Film review: Is Chasing Ice the next Inconvenient Truth?

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EIS field assistant, Adam LeWinter on NE rim of Birthday Canyon, atop feature called “Moab”. Greenland Ice Sheet, July 2009.

Chasing Ice got straight to the point in its opening sequence, combining startling images of extreme weather events with strong anti climate change reporting in the US media. This story is not, as the title might suggest, entirely focused on the accelerating melting of the Arctic ice sheet, but is also a tale of the trials, tribulations and creative vision of National Geographic photographer James Balog who, in his time, was himself a climate sceptic.

We first meet Balog, sitting on a rock by an Icelandic glacier (large parts of the film were filmed in Iceland), talking about the journey we are about to witness, why he believes the climate fight is so important, and why he, in his own words, is ‘doing the only thing he knows how to do’ to help – documenting the story in photos.

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James Balog hangs off cliff by Columbia Glacier, Alaska to install time-lapse camera.
He talks about why he set up the ‘Extreme Ice Survey’, which involved placing cameras next to glaciers in Iceland, Greenland and Alaska to document their rapid retreat. We witness his heartbreaking discovery when he returns to some cameras 6 months into the project only to discover that due to a computer error a lot of them didn’t work. He subsequently had to dismantle them all, take them back to the US, fix them up again and start all over establishing them in these challenging and remote locations.

When the technology finally did work, the results were amazingly terrifying; showing rapid glacier retreats taking place at unprecedented rates through carefully shot and beautifully executed time lapse photography. His team also captured the longest ever recorded glacier calving, that went on for a full 75 minutes.

The 75 minute calving of the glacier is definitely the highlight of the film; that particular sequence of film is nature in movement of the very highest calibre and will surely go down in history as a sequence outstanding nature documentary filmmaking.

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James Balog, Director, Extreme Ice Survey, at minus 30 degrees F, Disko Bay, Greenland.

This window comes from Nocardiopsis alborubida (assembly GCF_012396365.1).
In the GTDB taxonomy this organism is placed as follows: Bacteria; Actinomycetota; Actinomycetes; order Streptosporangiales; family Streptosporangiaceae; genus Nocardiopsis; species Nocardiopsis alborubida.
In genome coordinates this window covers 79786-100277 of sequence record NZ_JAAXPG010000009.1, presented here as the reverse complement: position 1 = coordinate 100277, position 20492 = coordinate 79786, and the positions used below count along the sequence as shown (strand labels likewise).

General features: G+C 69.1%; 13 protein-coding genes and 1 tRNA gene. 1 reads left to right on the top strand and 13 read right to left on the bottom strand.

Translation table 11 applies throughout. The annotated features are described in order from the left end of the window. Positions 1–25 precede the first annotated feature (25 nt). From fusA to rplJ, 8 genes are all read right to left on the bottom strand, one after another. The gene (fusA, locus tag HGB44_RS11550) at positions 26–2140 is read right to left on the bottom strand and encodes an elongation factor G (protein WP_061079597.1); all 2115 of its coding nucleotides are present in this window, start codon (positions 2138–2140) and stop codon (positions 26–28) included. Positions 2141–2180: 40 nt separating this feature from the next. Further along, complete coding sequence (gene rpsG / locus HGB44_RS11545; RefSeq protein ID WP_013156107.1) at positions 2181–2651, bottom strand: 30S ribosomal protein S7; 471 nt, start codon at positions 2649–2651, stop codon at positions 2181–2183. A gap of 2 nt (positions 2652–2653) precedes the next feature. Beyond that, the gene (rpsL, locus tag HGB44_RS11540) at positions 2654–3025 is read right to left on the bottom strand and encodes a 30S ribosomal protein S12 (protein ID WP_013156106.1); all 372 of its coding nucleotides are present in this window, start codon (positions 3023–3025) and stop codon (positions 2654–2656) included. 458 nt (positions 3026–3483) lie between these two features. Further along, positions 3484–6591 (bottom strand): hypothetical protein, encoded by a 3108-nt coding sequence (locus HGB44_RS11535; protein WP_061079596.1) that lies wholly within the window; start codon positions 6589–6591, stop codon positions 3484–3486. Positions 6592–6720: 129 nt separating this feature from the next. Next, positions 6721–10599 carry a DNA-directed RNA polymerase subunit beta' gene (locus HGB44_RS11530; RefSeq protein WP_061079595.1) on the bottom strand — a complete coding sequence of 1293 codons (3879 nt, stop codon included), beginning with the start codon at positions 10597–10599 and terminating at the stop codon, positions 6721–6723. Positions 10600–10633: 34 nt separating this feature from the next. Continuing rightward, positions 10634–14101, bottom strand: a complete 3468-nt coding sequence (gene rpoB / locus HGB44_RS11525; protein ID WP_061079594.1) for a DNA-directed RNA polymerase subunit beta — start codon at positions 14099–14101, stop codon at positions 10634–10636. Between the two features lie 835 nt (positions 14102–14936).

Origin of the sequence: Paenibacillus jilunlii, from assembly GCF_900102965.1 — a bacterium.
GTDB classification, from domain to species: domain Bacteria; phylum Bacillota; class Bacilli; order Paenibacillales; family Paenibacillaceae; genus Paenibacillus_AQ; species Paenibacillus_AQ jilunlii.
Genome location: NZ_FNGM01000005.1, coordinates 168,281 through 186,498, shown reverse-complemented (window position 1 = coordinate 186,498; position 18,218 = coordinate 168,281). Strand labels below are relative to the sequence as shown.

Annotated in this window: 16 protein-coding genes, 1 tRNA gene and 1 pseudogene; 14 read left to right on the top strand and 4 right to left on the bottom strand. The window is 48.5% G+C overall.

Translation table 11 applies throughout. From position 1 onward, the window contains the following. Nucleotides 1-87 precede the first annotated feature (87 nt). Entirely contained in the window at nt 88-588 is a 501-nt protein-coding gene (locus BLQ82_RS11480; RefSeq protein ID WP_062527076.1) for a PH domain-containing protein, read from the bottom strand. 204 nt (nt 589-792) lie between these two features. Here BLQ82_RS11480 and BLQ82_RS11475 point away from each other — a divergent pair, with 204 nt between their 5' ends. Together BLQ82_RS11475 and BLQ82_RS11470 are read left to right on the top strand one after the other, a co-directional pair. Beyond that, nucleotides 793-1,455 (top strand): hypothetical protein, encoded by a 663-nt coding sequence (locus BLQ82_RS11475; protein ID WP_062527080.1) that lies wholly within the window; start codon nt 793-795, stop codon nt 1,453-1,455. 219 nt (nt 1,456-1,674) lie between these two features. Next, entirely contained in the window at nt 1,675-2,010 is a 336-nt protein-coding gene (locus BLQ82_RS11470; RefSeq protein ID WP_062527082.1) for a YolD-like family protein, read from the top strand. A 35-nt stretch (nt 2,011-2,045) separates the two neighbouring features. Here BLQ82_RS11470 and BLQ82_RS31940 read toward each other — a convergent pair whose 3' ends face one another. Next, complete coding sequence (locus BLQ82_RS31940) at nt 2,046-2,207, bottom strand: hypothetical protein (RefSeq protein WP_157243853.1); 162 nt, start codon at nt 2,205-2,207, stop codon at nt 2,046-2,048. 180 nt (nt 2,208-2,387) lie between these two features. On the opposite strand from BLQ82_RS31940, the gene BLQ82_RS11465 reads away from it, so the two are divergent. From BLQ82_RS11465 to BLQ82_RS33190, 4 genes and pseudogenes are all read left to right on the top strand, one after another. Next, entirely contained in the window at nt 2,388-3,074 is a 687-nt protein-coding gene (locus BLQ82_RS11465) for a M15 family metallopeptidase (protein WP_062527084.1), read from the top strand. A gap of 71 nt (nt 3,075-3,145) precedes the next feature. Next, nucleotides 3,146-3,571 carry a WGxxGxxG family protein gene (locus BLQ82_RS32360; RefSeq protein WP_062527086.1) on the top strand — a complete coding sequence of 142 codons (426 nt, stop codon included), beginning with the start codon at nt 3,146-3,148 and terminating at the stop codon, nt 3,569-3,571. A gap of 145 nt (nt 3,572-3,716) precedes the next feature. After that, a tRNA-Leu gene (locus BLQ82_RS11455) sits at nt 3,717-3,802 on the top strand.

Outstanding nature footage and photography aside however, any climate savvy person watching the film, will otherwise find it somewhat aged. The most up to date footage of extreme weather events depicted in the film, comes in the shape of imagery from Hurricane Irene – a powerful storm in its day but one that has been completely dwarfed by the events of this year, Hurricane Sandy in particular. Other outdated footage included Balog campaigning at the 2009 COP15 climate summit, which is now three years old.

Another issue with the film, is the ‘Made in America’ cheesy sequence in which Balog heroically combats his ailing knees to make his way up a glacier on crutches. This sequence has been cited by many reviewers alike, environmentalists or otherwise, as particularly over the top. However I’m personally glad it’s there; not because I don’t find it contrived because I do, but because we need to embrace attempts like this to communicate the climate debate to mass audiences, and accept that adding a cheesy personal twist here and there is precisely one such technique. Mass audiences who don’t find the science compelling enough need human interest angles.

And even though the extreme weather event footage is out of date, I applaud its use. Given the year that the US has had, this is the kind film that will encourage a renewed interest in climate change amongst the American people, and who knows it might just have a similar effect to the one that ‘An Inconvenient Truth’ had in 2007.

Chasing Ice is showing in UK cinemas until 18th April 2013 and listings here for USA & Canada.

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